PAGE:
At Issue: An Improbable Life

Professor Michael I. Sovern '55 recounts some memorable exchanges with Professor Elliott Evans Cheatham, Justice Felix Frankfurter, and Professor Walter Gellhorn '31 in an excerpt from An Improbable Life: My Sixty Years at Columbia and Other Adventures

By MIchael I. Sovern

Spring 2014

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On a visit to Professor Cheatham I was struck by his profound sense of moral responsibility. A college classmate of mine, Jack Molinas, had just been arrested for fixing basketball games. Jack was an extraordinarily gifted athlete who starred first for Columbia and then for the National Basketball Association’s Pistons. He was expelled from the N.B.A. for betting on his own team. The fixing charge came next. Years after he finished serving his prison sentence, he was gunned down in front of his home.

The conversation I am remembering took place the day the news of Molinas’s arrest broke. The moment remains vivid. Professor Cheatham was standing in front of the window of his office, a chiaroscuro figure in shadow and sunlight, when he said, sadly: “We failed that boy.” He believed without reservation that education should be moral as well as intellectual and that Columbia’s teachers had let Molinas down. That didn’t mean Molinas was to be excused, only that his teachers had also failed in their responsibilities.

That Elliott Cheatham was the most honorable of men did not protect him from student jokes about his name. Not, of course, to his face, but among ourselves the consensus was that he really should find a law partner named Ketcham so that they could form a firm called Ketcham & Cheatham. We heard that Professor Louis Loss of Harvard was the subject of similar conversations: his partner would be named Proffitt.

Professor Cheatham’s reaction to Molinas’s crime was the most dramatic demonstration of my teachers’ ethical sensibilities. Some would address our ethical responsibilities explicitly, others by their examples of public service and other pro bono activities. They reached me: I have no doubt I left law school a better man than the one who entered.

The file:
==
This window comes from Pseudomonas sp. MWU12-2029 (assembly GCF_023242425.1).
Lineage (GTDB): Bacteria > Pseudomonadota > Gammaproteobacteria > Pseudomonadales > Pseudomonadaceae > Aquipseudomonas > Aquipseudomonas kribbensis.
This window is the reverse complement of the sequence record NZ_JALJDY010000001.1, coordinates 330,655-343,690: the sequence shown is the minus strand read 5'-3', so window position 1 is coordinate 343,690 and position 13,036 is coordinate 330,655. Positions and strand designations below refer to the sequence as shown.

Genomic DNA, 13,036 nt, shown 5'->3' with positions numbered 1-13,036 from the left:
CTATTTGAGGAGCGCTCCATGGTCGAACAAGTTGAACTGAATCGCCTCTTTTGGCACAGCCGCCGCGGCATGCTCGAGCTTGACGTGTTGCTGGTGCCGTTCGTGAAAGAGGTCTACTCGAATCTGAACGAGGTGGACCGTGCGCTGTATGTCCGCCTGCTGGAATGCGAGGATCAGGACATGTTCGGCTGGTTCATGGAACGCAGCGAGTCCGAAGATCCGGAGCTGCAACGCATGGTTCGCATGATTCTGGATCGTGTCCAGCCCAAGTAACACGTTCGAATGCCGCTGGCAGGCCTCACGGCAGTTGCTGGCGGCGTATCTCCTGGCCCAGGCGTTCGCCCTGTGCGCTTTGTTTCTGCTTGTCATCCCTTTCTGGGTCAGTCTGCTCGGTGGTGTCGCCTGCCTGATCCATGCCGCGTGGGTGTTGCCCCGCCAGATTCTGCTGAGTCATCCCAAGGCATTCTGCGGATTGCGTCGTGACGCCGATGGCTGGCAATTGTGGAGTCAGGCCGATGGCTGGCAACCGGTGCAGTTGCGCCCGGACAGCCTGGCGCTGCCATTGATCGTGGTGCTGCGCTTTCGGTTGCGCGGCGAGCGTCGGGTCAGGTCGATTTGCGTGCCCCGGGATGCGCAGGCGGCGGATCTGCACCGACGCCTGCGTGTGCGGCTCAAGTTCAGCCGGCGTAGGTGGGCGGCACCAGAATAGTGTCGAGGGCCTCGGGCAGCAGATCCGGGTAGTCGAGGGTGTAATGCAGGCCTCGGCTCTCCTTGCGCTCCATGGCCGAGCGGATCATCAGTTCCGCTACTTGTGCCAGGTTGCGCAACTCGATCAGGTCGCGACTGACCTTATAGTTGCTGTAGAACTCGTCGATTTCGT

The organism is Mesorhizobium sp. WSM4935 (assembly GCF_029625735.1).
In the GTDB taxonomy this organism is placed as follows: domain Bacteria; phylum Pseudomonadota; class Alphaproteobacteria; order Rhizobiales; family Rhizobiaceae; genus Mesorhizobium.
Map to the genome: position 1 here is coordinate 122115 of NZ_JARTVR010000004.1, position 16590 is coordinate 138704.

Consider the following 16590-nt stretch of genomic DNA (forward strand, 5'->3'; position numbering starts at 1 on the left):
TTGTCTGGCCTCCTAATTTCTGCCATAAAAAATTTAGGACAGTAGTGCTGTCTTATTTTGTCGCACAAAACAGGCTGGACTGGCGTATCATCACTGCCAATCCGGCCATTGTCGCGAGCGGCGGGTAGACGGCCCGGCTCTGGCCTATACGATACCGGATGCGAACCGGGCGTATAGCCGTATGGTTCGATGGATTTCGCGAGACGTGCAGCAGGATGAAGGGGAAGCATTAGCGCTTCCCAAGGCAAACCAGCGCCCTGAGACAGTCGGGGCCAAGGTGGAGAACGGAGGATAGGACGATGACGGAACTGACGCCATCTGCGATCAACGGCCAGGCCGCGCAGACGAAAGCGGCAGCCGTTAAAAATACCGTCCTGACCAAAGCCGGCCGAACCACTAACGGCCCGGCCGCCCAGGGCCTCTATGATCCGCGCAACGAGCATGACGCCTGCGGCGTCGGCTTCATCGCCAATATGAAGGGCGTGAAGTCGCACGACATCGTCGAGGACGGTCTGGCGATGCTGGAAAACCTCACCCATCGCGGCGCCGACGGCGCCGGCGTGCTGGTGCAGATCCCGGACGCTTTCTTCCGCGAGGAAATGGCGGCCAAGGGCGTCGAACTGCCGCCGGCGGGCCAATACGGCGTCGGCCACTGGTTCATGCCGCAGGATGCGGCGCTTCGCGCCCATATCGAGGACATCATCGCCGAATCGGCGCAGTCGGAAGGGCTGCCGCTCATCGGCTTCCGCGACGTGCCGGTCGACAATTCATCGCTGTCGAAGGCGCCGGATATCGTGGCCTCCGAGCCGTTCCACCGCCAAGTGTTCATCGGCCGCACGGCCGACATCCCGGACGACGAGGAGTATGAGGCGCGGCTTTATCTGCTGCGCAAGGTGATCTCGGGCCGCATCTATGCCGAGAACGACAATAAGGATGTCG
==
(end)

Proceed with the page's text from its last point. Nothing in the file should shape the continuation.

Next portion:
The contrast with my friend Richie’s experience in medical school was striking. To my horror, he was taught not to intervene in an accident lest he be sued. Later I came upon a sociological study that found that over the course of their education law students become less cynical and more idealistic while medical students move in the opposite direction.

.  .  .

I had two mildly intimidating experiences as a law review editor. The first followed upon the death of Justice Robert Jackson. I was rash enough to resist Justice Felix Frankfurter’s suggestion that we publish a memorial issue in honor of Jackson. We published only eight issues a year, and we had a considerable backlog of authors seeking space. (Half of each issue was devoted to student work.) I wrote Justice Frankfurter: “As much as we would like to devote to Mr. Justice Jackson the large amount of space he obviously deserves, commitments to important authors make it impossible for us to provide the sort of coverage you suggest. . . . I hope, then, that you will reconsider your reluctance to go it alone, and that you will do Mr. Justice Jackson and ourselves the honor of writing a few words.”1

Justice Frankfurter was not to be persuaded by a brash student. He replied: “No doubt authors whose contributions have been accepted are ‘impatient,’ but presumably they are mature and reasonable men and, therefore, would understand that editors are not automata, that planning about intellectual matters is not a mechanical process, and that an event in the history of law like the death of a significant member of the Supreme Court is not to be disregarded because it has not been scheduled.”

Ken Jones, who was clerking at the Supreme Court at the time, called to underscore Justice Frankfurter’s displeasure. I beat a hasty retreat, munching crow all the way:

Dear Mr. Justice:

Mr. Kenneth Jones was kind enough to call us yesterday to reiterate your dissatisfaction with our stand on the issue of Mr. Justice Jackson. Perhaps we have overestimated our obligation to those authors to whom we have already committed ourselves, and I hope you will forgive our mistaken sense of proportion. …

In the end I was forgiven for my “mistaken sense of proportion.” Not only did the Justice agree to write a foreword for the issue, but I was treated to the following letter:

February 3, 1955

My dear Mr. Sovern:

“It won’t write” is an old phrase down here to describe the recalcitrancy of an opinion to get itself on paper. I do not think I ever attempted a piece of writing that was so stubbornly resistant as my attempt to say something briefly about Mr. Justice Jackson. There are two reasons for this. One is the discretion under which I labor as a member of the Court; the other, my deep feeling about the late Justice. My trouble is not want of things to say but freedom in saying them. Writing under wraps is not conducive to writing.